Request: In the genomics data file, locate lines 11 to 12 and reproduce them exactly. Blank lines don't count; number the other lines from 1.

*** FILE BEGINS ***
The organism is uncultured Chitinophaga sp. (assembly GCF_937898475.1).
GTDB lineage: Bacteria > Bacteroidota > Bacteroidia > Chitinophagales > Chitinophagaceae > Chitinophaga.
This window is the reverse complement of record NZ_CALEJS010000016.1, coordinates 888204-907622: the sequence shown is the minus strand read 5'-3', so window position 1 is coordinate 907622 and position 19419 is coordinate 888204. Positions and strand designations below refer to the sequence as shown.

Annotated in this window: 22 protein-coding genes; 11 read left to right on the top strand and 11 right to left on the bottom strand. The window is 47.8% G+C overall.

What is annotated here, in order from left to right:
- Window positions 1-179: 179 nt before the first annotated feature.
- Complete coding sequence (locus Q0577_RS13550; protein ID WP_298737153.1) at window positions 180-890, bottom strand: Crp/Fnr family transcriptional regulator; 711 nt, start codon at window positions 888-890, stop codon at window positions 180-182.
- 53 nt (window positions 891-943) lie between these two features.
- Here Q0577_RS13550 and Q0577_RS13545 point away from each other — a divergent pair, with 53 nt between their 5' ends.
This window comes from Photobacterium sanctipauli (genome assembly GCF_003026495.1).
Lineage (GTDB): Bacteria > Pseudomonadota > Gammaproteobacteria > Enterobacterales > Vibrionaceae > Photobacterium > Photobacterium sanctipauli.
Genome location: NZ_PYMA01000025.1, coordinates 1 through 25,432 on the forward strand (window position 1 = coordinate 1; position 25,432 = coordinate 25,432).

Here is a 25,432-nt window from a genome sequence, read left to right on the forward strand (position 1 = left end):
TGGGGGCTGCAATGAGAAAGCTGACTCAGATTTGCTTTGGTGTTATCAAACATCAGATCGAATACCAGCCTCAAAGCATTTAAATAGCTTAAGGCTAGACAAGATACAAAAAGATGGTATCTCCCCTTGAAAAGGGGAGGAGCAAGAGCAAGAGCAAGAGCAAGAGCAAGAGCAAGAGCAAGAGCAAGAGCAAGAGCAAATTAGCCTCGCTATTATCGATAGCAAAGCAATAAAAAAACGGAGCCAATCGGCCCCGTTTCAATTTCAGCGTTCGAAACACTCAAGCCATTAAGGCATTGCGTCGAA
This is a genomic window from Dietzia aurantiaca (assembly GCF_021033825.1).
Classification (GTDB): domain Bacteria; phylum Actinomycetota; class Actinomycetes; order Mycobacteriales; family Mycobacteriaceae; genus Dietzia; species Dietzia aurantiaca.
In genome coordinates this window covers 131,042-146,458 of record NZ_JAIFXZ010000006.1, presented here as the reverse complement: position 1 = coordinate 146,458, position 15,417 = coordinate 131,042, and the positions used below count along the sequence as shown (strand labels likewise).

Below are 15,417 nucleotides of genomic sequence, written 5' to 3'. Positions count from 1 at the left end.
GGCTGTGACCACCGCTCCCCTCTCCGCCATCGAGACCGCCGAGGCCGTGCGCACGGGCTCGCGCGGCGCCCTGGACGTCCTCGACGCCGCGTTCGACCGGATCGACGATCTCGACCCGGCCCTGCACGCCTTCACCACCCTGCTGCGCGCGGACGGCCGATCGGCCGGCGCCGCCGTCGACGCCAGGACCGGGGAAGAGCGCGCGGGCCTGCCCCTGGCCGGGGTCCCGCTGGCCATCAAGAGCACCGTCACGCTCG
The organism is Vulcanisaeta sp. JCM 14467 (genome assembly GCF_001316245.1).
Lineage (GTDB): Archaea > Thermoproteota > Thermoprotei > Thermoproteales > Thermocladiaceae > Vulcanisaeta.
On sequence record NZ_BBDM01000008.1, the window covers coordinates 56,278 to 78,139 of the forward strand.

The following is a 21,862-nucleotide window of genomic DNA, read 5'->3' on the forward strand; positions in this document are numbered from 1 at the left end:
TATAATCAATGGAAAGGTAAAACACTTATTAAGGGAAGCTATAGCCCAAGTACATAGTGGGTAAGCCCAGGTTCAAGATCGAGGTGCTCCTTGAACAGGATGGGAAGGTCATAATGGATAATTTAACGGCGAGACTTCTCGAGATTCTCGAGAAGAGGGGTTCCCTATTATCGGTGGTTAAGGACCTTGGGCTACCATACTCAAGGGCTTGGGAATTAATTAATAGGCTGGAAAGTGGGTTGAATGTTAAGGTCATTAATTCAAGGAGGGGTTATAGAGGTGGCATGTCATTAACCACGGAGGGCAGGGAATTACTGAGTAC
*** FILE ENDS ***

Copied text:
Lineage (GTDB): Bacteria > Pseudomonadota > Gammaproteobacteria > Enterobacterales > Vibrionaceae > Photobacterium > Photobacterium sanctipauli.
Genome location: NZ_PYMA01000025.1, coordinates 1 through 25,432 on the forward strand (window position 1 = coordinate 1; position 25,432 = coordinate 25,432).